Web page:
And in case that doesn’t clear it up, there’s an entire spreadsheet that you can refer to (file below) but no, a Kit-Kat bar is not considered candy. Neither is a Milky Way. Got it?

Quick Tax Quiz: When Is a Candy Bar Not a Candy Bar? [Tax Policy Blog]
Washington State Candy List

Pandering to the Teetotalers with Sin Taxes | 04.19.10

“The honest way to raise more revenue would be to raise income tax rates. But it is more politically attractive to tax these kinds of things. No one can get mad at you for taxing people who drink too much.”

~ Peter L. Faber, tax attorney, on sin taxes.

Here’s Why Most Sin Taxes Aren’t Stupid (Hint: It Makes More Things Legal)

Elie Mystal, the Editor of our sister site Above the Law, did a fair amount of kvetching over the Texas “pole tax” on Friday. He focuses primarily on his distaste for sin taxes, “I can’t avoid sin taxes — and thus I can’t stand them. First of all, they are regressive. Secondly, they’re anti-business. So we literally have a tax regime that freedom-loving progressi conservatives should hate, and yet sin taxes continue to be an acceptable way for the government to shove its morality down our throats.”

We’ll address that statement in a minute but first, we’ll examine the pole tax which supporters have stated, “is an appropriate exercise in state power — promoting public safety by discouraging the ‘combustible combination’ of drinking and live nudity.”


Elie’s thoughts:

Nude women + alcohol = rape? What kind of sex crazed sociologist came up with that equation? Just because boobs and beer make your sick ass go out and terrorize females doesn’t mean that other males are incapable of telling the difference between fantasy and cold, lonely reality.

And if this is a serious problem — what the f*** is $5 going to do about it? Texas legislators want us to believe that there is an epidemic of sexual assaults occurring because of the “combustible combination” of alcohol and live nude girls, but they also want us to believe that a $5 surcharge is going to make a difference.

We agree with Elie that Texas has come up with a bad — nay — horrendous idea. An extra $5 at the door isn’t going to accomplish a damn thing. Strip clubs are highly “combustible” environments regardless; taxing patrons to get them to think twice before entering doesn’t make a lot of sense.

Where Elie is dead wrong is his notion that “Either [the behavior subject to tax] is a serious societal problem that the government needs to step up and make [it] illegal — or it isn’t. If it’s not that big a deal, then what is a sin tax other than the government trying to get a taste of a lucrative American business?“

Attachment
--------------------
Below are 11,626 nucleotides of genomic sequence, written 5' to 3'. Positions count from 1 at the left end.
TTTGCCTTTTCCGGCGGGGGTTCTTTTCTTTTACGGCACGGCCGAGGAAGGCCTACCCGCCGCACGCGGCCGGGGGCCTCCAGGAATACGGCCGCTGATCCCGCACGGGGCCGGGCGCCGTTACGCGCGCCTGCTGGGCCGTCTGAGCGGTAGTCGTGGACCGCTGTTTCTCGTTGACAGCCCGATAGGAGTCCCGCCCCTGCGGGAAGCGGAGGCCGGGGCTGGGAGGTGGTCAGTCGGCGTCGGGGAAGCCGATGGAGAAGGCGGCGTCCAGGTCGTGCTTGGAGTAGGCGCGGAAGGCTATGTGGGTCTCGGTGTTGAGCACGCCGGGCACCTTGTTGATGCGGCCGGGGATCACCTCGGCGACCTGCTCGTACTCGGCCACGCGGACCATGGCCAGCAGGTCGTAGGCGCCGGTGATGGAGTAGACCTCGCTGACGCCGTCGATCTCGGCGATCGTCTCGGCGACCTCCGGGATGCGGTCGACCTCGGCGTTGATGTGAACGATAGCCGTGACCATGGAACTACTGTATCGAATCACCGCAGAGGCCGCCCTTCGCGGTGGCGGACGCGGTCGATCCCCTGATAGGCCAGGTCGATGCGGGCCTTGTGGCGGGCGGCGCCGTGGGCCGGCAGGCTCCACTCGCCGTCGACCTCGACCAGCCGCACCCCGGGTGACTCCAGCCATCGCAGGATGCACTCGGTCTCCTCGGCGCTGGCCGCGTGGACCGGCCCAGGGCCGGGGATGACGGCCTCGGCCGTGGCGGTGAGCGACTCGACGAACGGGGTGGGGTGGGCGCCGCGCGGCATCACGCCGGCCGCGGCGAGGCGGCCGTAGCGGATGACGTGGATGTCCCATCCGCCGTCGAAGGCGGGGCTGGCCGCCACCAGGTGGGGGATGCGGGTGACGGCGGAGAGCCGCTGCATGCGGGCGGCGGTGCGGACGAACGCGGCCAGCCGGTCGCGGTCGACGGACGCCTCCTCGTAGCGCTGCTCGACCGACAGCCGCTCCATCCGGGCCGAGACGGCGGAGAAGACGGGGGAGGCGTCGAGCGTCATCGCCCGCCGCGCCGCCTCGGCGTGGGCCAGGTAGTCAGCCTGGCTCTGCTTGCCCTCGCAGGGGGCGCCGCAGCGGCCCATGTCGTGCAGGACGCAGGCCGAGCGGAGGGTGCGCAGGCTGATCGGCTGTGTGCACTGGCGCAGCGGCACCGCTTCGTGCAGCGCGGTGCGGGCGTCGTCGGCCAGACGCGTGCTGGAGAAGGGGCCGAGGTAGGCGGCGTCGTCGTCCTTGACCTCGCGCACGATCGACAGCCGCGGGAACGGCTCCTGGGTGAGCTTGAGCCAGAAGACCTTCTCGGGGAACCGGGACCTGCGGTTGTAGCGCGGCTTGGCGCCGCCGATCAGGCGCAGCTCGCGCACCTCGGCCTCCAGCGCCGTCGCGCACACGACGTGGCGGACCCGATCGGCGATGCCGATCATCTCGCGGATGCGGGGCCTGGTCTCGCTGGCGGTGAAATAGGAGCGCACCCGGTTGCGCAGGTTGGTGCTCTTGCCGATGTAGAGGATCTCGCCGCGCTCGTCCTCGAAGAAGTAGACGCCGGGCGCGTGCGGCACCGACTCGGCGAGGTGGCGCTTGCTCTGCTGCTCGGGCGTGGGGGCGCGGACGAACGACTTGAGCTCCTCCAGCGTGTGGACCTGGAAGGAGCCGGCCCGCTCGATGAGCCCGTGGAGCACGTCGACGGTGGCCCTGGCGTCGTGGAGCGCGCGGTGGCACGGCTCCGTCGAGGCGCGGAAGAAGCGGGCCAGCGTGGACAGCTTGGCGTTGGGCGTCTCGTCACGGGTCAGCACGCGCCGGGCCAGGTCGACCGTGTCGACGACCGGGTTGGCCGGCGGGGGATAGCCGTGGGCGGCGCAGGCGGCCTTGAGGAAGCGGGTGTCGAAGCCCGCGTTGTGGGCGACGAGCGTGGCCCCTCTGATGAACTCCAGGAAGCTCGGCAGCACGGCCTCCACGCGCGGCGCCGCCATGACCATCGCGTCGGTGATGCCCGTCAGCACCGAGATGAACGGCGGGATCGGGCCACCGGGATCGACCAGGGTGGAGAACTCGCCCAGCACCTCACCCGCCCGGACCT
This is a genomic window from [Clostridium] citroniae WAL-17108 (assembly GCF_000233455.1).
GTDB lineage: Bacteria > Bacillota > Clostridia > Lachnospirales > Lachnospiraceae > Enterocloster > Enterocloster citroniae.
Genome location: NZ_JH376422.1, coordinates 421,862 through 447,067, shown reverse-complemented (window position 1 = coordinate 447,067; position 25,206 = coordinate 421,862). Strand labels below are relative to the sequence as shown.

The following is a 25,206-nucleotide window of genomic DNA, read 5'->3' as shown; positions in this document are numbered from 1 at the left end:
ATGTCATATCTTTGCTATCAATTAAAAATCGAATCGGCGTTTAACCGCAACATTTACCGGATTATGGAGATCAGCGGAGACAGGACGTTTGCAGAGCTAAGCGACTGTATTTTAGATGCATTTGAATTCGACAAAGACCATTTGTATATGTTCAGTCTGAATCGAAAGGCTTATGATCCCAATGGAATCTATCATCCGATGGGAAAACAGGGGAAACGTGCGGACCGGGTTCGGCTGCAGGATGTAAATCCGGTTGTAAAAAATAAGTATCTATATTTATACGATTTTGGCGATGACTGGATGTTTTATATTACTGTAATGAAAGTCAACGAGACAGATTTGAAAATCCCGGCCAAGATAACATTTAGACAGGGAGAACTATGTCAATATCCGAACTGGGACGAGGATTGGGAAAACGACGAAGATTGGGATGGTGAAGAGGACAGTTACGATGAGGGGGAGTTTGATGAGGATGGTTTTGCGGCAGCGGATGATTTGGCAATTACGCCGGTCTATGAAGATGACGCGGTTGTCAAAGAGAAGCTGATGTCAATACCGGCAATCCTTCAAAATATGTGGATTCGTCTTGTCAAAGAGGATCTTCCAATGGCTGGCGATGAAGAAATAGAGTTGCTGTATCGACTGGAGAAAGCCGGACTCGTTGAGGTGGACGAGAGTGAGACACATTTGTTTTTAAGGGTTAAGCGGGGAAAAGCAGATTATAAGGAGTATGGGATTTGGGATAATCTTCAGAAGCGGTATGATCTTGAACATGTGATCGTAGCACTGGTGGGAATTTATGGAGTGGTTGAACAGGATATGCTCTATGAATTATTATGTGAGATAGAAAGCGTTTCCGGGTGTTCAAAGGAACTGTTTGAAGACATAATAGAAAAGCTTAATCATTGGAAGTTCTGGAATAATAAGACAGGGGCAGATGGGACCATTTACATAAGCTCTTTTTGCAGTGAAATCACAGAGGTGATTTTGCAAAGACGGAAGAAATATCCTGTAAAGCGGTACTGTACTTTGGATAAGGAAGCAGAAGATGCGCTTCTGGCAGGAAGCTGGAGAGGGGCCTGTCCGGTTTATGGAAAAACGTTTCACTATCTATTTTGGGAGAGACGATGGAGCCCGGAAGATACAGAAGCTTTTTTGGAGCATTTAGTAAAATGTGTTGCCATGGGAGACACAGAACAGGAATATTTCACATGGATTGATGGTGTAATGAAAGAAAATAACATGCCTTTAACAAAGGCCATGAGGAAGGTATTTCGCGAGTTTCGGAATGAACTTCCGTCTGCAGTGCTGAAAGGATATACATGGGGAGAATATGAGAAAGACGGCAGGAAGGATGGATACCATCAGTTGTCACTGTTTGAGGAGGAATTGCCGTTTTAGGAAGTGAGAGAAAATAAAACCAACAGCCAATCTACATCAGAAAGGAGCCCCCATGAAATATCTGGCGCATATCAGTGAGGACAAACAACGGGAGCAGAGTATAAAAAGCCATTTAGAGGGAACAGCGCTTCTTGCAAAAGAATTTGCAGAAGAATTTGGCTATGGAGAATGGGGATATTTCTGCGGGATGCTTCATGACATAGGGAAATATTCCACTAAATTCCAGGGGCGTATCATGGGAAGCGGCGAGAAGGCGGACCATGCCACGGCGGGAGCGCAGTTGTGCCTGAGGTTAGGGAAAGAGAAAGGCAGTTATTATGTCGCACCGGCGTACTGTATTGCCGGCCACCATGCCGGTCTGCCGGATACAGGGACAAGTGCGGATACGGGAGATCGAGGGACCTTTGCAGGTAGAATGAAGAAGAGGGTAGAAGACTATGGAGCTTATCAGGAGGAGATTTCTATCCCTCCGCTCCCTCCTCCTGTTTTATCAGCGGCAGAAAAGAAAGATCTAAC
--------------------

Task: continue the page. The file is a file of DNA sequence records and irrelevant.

We have a problem with the “step up and make it illegal” part. The decriminalization and taxation of certain “sins” is a perfectly good way for states to raise money since taxes on income and property are far more political and thus, not effective.

Alcohol and tobacco both cause a myriad of health problems in humans that can result in high medical treatment costs. Taxes on these items are appropriate in order to supplement the burden that they place on society as a whole. Drugs and prostitution are, for the most part, criminalized. Thousands of people are arrested and jailed yearly for engaging in these behaviors, imposing millions of dollars in costs to taxpayers. Here’s a newsflash: human beings are not — ARE NOT — going to stop engaging in these behaviors. So why not take the “criminal” element out of the equation?

If they were to be made legal, highly regulated and taxed, states could enjoy new revenue streams and citizens can engage in behavior that they choose. That’s something many “freedom loving progressives” can certainly get behind. Plus, if drugs and prostitution are legal, won’t this encourage entrepreneurship and a more competitive marketplace? That sounds like something “money-loving conservatives” would approve of.

So while we’re with Elie railing against Texas’ impotent legislation, sin taxes are useful when implemented intelligently. California is putting legalized marijuana to a vote and DC may not be far behind so maybe we’re beginning to see some common sense for a change.

No Sin Taxes in the Champagne Room [ATL]
Earlier:
Texas Stripper Tax Will Survive One More Valentine’s Day